In this connector course, we will explore how historical data becomes historical evidence and how recent technological advances affect longestablished practices, such as close attention to historical context and contingency. Will the advent of fast computing and big data make history “count” more or lead to unprecedented insights into the study of change over time? During our weekly discussions, we will apply what we learn in lectures and labs to the analysis of selected historical sources and get an understanding of constructing historical datasets. We will also consider scholarly debates over quantitative evidence and historical argument.

2  
Data Science Applications in Physics 
PHYSICS 88 CCN: 32824 
M 24pm Evans 60 

Yuri Kolomensky  2 
Probability and Mathematical Statistics in Data Science 
STAT 88 CCN: 24294 
TTh 12 LeConte 4  In this connector course we will state precisely and prove results discovered in the foundational data science course through working with data. Topics include: total variation distance between discrete distributions; the mean, standard deviation, and tail bounds; correlation, and the derivation of the regression equation; probabilities, random variables, and the Central Limit Theorem; probabilistic models; symmetries in random permutations; prior and posterior distributions, and Bayes’ rule.  Shobhana Murali Stoyanov  2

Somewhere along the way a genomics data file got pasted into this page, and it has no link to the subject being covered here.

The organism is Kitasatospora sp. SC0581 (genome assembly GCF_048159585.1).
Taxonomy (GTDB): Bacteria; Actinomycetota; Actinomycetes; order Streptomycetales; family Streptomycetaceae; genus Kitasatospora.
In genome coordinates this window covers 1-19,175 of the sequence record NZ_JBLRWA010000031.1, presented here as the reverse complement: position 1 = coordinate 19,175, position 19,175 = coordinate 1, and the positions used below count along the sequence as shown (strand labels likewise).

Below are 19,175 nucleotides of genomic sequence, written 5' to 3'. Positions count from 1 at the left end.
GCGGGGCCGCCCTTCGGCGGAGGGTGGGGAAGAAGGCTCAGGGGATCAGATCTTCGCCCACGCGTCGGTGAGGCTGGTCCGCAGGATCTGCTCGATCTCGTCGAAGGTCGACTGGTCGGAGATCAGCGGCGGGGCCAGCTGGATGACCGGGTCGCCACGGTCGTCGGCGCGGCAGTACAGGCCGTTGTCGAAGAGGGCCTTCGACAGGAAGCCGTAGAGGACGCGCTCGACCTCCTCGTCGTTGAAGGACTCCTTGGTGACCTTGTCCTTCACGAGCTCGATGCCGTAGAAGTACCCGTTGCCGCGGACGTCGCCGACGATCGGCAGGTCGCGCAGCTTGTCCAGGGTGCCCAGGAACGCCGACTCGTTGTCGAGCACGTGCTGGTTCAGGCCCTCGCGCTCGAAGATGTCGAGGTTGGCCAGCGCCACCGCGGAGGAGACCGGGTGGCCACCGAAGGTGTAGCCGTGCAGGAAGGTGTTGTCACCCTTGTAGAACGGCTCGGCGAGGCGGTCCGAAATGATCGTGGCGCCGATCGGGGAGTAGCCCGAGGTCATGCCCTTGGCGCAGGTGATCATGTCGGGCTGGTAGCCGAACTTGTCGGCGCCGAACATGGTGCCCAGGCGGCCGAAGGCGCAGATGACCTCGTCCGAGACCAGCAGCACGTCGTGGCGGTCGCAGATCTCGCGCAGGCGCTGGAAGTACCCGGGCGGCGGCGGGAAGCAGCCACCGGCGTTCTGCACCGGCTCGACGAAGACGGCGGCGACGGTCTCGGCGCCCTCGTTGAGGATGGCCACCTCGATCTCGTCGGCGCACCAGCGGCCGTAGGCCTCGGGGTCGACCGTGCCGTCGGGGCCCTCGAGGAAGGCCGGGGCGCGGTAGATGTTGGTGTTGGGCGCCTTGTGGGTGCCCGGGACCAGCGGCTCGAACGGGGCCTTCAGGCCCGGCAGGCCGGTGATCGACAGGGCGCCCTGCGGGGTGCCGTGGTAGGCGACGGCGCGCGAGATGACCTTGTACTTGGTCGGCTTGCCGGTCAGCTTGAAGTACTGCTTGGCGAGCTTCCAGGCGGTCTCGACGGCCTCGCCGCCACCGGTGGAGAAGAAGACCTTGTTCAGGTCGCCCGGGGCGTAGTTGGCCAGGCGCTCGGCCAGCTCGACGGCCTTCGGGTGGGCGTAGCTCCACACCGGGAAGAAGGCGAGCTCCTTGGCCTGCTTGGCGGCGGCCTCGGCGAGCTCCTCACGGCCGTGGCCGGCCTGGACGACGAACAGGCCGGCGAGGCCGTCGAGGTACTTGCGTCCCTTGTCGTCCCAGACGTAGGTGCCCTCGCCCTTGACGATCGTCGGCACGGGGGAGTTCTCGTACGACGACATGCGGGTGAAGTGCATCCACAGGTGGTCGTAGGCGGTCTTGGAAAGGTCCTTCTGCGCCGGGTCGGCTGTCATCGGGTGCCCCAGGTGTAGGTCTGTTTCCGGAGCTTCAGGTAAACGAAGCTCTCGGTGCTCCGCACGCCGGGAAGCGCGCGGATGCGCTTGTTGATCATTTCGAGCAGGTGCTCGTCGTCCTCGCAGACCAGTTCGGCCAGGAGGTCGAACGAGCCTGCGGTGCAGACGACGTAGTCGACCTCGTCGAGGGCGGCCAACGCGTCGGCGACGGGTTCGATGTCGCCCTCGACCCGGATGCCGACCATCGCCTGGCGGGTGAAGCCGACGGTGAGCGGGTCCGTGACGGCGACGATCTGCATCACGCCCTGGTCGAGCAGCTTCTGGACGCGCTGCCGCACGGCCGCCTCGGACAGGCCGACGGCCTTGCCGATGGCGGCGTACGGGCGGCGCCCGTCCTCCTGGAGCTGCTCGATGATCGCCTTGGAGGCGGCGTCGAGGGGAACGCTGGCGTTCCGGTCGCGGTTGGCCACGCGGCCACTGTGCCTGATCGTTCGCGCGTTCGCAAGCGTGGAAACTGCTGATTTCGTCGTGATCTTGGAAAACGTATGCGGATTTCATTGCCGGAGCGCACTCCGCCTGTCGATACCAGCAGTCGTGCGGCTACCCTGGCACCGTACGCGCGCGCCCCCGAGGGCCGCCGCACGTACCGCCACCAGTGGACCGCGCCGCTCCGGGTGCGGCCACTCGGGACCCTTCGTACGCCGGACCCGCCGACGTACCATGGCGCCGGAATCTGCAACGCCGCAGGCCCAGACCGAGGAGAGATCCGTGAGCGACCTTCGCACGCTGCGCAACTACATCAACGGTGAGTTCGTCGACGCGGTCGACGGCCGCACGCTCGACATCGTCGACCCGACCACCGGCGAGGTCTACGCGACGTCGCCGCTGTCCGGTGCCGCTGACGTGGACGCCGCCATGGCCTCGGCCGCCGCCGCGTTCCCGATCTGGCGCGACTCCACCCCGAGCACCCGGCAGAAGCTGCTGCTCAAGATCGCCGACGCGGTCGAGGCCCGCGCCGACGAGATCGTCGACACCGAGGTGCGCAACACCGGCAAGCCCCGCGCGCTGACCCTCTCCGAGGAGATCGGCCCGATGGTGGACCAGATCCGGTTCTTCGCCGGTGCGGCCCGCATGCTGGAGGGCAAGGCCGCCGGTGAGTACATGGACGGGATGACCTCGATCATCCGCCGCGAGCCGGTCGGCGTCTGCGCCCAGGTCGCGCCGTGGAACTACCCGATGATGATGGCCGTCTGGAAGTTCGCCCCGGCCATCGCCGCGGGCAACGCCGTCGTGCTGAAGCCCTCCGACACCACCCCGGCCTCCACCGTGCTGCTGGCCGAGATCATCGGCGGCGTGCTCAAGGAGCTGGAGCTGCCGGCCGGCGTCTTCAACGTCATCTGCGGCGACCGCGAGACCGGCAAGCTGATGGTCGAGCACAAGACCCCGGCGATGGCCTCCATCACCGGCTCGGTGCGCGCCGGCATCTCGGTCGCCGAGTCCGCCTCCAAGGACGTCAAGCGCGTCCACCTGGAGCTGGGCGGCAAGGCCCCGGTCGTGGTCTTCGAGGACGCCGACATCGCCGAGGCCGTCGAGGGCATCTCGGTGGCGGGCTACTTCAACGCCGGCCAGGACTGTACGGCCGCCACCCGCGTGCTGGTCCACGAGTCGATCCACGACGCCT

Data and Decisions 
UGBA 962 CCN: 16898 
M 24  The objective of the course is to provide an understanding of how data and statistical analysis can improve managerial decisionmaking. Students learn how to ask the right questions, find or collect relevant data, and apply appropriate statistical methods to solve problems and make better business decisions. We will explore statistical methods for gleaning insights from economic and social data, with an emphasis on approaches to identifying causal relationships. We will discuss how to design and analyze randomized experiments and introduce econometric methods for estimating causal effects in nonexperimental data. This course, in combination with the Foundations course, satisfies the statistics prerequisite for admissions to Haas.  Conrad Miller  2 
Data and Decisions 
UGBA 963 CCN: 32610 
M 46  The objective of the course is to provide an understanding of how data and statistical analysis can improve managerial decisionmaking. Students learn how to ask the right questions, find or collect relevant data, and apply appropriate statistical methods to solve problems and make better business decisions. We will explore statistical methods for gleaning insights from economic and social data, with an emphasis on approaches to identifying causal relationships. We will discuss how to design and analyze randomized experiments and introduce econometric methods for estimating causal effects in nonexperimental data. This course, in combination with the Foundations course, satisfies the statistics prerequisite for admissions to Haas.  Conrad Miller  2